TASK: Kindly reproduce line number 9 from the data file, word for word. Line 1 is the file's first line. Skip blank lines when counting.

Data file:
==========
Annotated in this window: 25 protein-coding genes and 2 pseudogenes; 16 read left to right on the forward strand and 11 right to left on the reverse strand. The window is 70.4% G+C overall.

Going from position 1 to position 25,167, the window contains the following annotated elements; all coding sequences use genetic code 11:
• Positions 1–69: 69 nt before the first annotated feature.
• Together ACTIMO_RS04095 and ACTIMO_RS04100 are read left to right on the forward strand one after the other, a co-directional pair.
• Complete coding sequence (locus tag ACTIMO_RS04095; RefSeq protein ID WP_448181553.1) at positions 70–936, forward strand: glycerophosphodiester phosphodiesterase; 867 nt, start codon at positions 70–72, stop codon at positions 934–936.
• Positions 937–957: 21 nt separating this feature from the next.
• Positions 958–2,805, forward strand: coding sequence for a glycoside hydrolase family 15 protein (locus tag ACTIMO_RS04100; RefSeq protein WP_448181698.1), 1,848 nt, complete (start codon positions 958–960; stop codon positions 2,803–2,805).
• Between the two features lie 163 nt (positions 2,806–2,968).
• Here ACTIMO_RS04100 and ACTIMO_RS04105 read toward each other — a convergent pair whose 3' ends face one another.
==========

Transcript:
• Here ACTIMO_RS04100 and ACTIMO_RS04105 read toward each other — a convergent pair whose 3' ends face one another.